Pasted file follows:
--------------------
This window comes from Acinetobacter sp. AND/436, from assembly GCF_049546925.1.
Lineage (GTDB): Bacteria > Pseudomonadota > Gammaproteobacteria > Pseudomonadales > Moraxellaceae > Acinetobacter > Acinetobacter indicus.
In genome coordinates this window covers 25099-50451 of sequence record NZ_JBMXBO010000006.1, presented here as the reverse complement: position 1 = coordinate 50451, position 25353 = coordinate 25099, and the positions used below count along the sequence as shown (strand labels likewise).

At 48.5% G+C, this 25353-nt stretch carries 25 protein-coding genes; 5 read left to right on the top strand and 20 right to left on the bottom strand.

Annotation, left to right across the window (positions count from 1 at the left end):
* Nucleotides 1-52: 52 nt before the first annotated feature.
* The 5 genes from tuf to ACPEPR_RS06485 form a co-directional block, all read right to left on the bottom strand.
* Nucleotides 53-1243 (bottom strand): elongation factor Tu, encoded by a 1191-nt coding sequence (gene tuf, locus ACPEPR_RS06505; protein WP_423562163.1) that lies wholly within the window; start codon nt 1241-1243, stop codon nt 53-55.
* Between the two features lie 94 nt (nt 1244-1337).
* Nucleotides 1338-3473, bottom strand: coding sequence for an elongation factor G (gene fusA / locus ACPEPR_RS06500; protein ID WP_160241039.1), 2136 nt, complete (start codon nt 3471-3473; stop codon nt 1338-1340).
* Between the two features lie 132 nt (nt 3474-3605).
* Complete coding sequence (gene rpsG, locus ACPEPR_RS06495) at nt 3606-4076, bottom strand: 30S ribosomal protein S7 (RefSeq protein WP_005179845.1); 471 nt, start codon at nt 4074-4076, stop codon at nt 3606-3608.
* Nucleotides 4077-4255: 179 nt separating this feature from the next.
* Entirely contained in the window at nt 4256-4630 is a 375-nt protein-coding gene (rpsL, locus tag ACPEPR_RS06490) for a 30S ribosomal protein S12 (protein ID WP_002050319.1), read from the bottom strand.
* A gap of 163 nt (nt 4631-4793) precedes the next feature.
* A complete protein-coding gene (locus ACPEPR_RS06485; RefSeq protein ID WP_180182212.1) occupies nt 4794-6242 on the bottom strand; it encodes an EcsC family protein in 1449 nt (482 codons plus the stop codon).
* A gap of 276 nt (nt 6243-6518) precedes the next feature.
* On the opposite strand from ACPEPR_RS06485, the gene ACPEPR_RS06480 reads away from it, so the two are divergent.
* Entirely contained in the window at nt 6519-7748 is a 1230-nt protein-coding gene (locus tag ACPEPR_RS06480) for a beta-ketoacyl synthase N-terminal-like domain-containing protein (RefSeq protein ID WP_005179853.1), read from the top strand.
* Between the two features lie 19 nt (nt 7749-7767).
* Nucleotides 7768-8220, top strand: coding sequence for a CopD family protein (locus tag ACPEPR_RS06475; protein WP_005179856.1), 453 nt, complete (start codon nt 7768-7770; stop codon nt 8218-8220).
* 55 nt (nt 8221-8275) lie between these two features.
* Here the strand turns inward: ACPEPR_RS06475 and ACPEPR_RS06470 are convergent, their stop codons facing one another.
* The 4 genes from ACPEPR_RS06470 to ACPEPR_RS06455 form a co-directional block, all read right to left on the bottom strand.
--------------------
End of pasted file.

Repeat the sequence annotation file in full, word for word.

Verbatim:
This window comes from Acinetobacter sp. AND/436, from assembly GCF_049546925.1.
Lineage (GTDB): Bacteria > Pseudomonadota > Gammaproteobacteria > Pseudomonadales > Moraxellaceae > Acinetobacter > Acinetobacter indicus.
In genome coordinates this window covers 25099-50451 of sequence record NZ_JBMXBO010000006.1, presented here as the reverse complement: position 1 = coordinate 50451, position 25353 = coordinate 25099, and the positions used below count along the sequence as shown (strand labels likewise).

At 48.5% G+C, this 25353-nt stretch carries 25 protein-coding genes; 5 read left to right on the top strand and 20 right to left on the bottom strand.

Annotation, left to right across the window (positions count from 1 at the left end):
* Nucleotides 1-52: 52 nt before the first annotated feature.
* The 5 genes from tuf to ACPEPR_RS06485 form a co-directional block, all read right to left on the bottom strand.
* Nucleotides 53-1243 (bottom strand): elongation factor Tu, encoded by a 1191-nt coding sequence (gene tuf, locus ACPEPR_RS06505; protein WP_423562163.1) that lies wholly within the window; start codon nt 1241-1243, stop codon nt 53-55.
* Between the two features lie 94 nt (nt 1244-1337).
* Nucleotides 1338-3473, bottom strand: coding sequence for an elongation factor G (gene fusA / locus ACPEPR_RS06500; protein ID WP_160241039.1), 2136 nt, complete (start codon nt 3471-3473; stop codon nt 1338-1340).
* Between the two features lie 132 nt (nt 3474-3605).
* Complete coding sequence (gene rpsG, locus ACPEPR_RS06495) at nt 3606-4076, bottom strand: 30S ribosomal protein S7 (RefSeq protein WP_005179845.1); 471 nt, start codon at nt 4074-4076, stop codon at nt 3606-3608.
* Nucleotides 4077-4255: 179 nt separating this feature from the next.
* Entirely contained in the window at nt 4256-4630 is a 375-nt protein-coding gene (rpsL, locus tag ACPEPR_RS06490) for a 30S ribosomal protein S12 (protein ID WP_002050319.1), read from the bottom strand.
* A gap of 163 nt (nt 4631-4793) precedes the next feature.
* A complete protein-coding gene (locus ACPEPR_RS06485; RefSeq protein ID WP_180182212.1) occupies nt 4794-6242 on the bottom strand; it encodes an EcsC family protein in 1449 nt (482 codons plus the stop codon).
* A gap of 276 nt (nt 6243-6518) precedes the next feature.
* On the opposite strand from ACPEPR_RS06485, the gene ACPEPR_RS06480 reads away from it, so the two are divergent.
* Entirely contained in the window at nt 6519-7748 is a 1230-nt protein-coding gene (locus tag ACPEPR_RS06480) for a beta-ketoacyl synthase N-terminal-like domain-containing protein (RefSeq protein ID WP_005179853.1), read from the top strand.
* Between the two features lie 19 nt (nt 7749-7767).
* Nucleotides 7768-8220, top strand: coding sequence for a CopD family protein (locus tag ACPEPR_RS06475; protein WP_005179856.1), 453 nt, complete (start codon nt 7768-7770; stop codon nt 8218-8220).
* 55 nt (nt 8221-8275) lie between these two features.
* Here the strand turns inward: ACPEPR_RS06475 and ACPEPR_RS06470 are convergent, their stop codons facing one another.
* The 4 genes from ACPEPR_RS06470 to ACPEPR_RS06455 form a co-directional block, all read right to left on the bottom strand.